Open Access Creates Added Value for Telematics

Open Access Creates Added Value for Telematics

Myles H. Kitchen, Automotive Electronics Consultant/Analyst, at M.H. Kitchen & Associates thinks that having vehicle OEMs (of all types) provide much greater open access to telematics providers for vehicle connectivity and interaction to enable much higher user value from the telematics is essential.

In fact, open access for suppliers was a major topic at the 2009 Consumer Electronics Shows’ automotive session, Connect2Car. One of the champions for open architectures in automotive applications is John Waraniak, vice president, Vehicle Technology for Specialty Equipment Market Association (SEMA). Aftermarket frequently gets new technology on vehicles quicker than the automakers, especially in the area of consumer electronics. So aftermarket is certainly one area that needs to be involved in open access and standards are a means to provide open access.

Connectors are one specific area that requires standardization. Do the consumer electronics products connect to automotive-based electronics including infotainment and telematics using USB or some other means? “USB might have been the answer five years ago but I don’t know what the answer is going to be three to five years from now,” says Waraniak. The answer is certainly not obvious at this point. “Is it a protocol is it a connector is it an approach to a family of connectors,” says Waraniak. “I think we have enough smart people between CEA and SEMA to help answer that.”

Waraniak views the consumer electronics items including telematics and infotainment technologies as a pyramid. “At the bottom of that pyramid is standards and commodities,” he says. “That’s the stuff that architecturally has to be the same – that you can just plug and play.” The next level above up involves commonization. The combination of standards including standard interfaces creates the platform. “At the top of that are the differentiators,” he explains. “All three of those levels have to be integrated or else they won’t play well together.”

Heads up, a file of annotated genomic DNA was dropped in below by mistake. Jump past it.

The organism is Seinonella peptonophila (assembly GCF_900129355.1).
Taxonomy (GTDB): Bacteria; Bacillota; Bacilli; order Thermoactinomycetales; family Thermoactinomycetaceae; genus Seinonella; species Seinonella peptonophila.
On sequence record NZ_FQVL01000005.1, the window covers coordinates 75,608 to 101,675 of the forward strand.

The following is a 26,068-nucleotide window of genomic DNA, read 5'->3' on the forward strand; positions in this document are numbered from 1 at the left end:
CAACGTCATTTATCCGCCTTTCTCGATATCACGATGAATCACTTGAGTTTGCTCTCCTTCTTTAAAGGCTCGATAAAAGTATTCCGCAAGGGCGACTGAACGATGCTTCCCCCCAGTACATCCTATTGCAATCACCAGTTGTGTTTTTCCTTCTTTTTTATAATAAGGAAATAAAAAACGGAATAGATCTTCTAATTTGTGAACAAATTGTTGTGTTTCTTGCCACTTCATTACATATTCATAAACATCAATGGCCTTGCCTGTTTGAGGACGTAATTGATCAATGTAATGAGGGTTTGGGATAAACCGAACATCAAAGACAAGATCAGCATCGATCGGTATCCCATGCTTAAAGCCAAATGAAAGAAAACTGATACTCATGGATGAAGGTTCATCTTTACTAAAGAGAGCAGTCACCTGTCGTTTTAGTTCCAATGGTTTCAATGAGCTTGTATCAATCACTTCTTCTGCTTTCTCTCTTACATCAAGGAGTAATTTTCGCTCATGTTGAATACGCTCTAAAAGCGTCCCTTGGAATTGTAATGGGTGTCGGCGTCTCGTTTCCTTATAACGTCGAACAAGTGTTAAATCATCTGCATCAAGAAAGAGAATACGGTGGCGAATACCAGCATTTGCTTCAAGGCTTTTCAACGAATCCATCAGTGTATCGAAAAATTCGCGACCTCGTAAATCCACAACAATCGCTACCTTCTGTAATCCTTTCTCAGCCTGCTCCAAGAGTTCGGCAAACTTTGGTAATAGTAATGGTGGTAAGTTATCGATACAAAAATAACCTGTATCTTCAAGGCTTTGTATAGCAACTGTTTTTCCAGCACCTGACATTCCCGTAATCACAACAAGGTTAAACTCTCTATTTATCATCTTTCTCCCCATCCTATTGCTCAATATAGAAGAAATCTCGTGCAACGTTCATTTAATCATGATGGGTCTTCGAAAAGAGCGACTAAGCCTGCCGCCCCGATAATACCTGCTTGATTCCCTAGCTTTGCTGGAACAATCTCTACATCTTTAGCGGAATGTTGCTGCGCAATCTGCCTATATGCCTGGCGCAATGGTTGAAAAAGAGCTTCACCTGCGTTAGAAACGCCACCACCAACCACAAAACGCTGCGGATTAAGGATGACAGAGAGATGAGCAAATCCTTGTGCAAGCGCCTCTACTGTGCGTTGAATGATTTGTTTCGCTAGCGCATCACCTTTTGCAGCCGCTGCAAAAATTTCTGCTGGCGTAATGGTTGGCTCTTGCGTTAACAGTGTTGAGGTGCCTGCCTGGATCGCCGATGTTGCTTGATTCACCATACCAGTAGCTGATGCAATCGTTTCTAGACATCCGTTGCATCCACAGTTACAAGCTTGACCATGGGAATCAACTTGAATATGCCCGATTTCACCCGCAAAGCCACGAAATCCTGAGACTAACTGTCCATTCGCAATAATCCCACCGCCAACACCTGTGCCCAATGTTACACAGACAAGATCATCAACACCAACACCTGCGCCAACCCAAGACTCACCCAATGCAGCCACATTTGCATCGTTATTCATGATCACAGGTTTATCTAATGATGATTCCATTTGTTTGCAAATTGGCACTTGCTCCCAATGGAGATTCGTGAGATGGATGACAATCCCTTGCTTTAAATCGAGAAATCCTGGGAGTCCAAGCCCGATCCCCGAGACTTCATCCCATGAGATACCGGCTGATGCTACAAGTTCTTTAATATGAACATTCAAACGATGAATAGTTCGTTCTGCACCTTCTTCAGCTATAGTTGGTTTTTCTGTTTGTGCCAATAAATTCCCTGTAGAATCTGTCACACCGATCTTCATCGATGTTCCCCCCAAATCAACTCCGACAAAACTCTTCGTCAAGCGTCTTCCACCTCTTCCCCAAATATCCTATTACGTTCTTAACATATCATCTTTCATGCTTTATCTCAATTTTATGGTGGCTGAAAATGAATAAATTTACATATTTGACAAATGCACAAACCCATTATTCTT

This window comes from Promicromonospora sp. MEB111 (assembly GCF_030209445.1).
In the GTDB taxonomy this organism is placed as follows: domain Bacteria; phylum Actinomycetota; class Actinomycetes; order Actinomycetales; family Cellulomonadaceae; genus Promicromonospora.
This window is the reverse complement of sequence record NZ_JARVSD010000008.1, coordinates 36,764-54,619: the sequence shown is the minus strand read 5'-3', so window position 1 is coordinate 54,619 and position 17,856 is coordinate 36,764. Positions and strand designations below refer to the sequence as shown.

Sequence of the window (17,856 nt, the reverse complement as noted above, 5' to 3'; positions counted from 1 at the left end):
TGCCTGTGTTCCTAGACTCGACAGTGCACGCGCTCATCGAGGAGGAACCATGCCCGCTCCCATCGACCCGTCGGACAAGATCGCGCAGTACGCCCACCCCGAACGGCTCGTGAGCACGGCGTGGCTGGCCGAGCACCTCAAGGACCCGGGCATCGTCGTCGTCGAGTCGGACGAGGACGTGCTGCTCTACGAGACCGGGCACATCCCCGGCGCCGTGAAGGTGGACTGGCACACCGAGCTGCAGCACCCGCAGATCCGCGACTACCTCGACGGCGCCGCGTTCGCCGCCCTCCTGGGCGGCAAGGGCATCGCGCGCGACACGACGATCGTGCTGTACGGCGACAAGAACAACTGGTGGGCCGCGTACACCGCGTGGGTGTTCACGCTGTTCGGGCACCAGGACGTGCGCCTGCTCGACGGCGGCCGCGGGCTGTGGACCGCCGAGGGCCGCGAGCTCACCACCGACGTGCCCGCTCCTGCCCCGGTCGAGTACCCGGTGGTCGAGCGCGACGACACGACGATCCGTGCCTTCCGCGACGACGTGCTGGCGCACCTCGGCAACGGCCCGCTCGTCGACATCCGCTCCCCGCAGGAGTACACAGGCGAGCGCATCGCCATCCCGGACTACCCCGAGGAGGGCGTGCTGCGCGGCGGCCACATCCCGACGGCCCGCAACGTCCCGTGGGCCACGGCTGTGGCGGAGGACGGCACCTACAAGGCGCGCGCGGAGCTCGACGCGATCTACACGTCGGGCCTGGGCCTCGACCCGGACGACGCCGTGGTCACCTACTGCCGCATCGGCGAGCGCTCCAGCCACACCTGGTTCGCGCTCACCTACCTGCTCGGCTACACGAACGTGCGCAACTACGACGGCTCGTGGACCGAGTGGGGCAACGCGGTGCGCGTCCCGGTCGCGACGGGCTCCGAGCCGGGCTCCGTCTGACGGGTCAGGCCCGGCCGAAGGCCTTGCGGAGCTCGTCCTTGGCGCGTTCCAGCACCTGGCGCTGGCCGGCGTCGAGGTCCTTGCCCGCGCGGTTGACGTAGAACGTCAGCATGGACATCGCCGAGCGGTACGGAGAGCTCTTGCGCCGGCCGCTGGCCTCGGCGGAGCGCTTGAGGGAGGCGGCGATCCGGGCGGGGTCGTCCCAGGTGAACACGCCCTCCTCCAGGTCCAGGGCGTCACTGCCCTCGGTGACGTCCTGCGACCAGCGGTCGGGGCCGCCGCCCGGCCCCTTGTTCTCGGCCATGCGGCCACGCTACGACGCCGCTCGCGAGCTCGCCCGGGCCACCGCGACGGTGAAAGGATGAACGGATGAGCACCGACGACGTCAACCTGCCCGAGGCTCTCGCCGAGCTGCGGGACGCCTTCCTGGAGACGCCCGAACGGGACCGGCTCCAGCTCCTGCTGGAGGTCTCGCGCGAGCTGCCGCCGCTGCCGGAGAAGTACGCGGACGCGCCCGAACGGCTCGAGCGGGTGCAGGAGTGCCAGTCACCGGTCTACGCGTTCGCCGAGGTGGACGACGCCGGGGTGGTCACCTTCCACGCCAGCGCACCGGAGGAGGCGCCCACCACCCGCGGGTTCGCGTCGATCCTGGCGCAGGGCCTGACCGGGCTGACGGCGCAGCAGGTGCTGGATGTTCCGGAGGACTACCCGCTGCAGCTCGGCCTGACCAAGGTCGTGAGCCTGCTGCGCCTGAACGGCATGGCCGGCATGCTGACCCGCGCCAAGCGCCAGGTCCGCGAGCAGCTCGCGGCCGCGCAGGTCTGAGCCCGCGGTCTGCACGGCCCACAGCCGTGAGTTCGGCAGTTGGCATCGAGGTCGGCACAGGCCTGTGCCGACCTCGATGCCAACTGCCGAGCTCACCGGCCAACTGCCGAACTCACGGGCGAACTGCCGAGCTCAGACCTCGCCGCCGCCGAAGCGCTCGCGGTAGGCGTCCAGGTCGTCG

Implementing Open Access

SEMA’s alliance with the Consumer Electronics Association (CEA) resulted in the Automotive Electronics Connectivity Committee (AECC). AECC’s "Connected Vehicle" project, will demonstrate automotive electronics aftermarket infotainment and safety integration at the SEMA Show 2009, Nov 3-5 in Las Vegas and at the Consumer Electronics Show Jan 7-10 in Las Vegas. The demo is a 2009 Jeep Commander equipped with a number of high-tech products from headrest video systems to backup cameras.

Waraniak spoke recently at the “The Business of Plugging In” conference held Oct 19-21 in Detroit. “A lot of my comments were about open architecture,” he says. Waraniak compares the automotive electric vehicle situation to Apple and its approach to iPod applications. “If these electric vehicles are going to be successful, you have to have open innovation and integration to drive the growth.”

Waraniak says the three megatrends of driving green, driving connected and driving safe all blend together making open access essential. “The Chevy Volt is all about connectivity and telematics,” he says. “To keep it green, smart charging, smart driving, they’ll go hand in hand.”

Open access is essential for collaboration and ongoing applications development. Some carmakers and suppliers have recognized this and have designed their systems with open access as part of the design criteria. “Ford and Continental and Microsoft saw the advantage of working together collaboratively,” says Waraniak. The list of partners involved in the Ford Sync is impressive but they have also allowed access to others to create new applications.

In its AutoLinkQ system Continental uses Google Android to provide an open approach for developing applications. The Android open source project enables third party developers to write and certify applications for the car. These added and diverse perspectives are expected to provide drivers and passengers vehicle adapted content and services to provide a unique driving experience.

Properly designed open access allows third parties to develop new applications that enhance telematics systems. This provides increased value to the automaker’s OEM system and increased satisfaction to the driver and passengers – an all around winning combination.

Randy Frank is a contributing editor at Telematics Update. Click here to let us know your thoughts on the above exclusive report, as we would like to continue this trend in order to give our readers high-level and engaging content.

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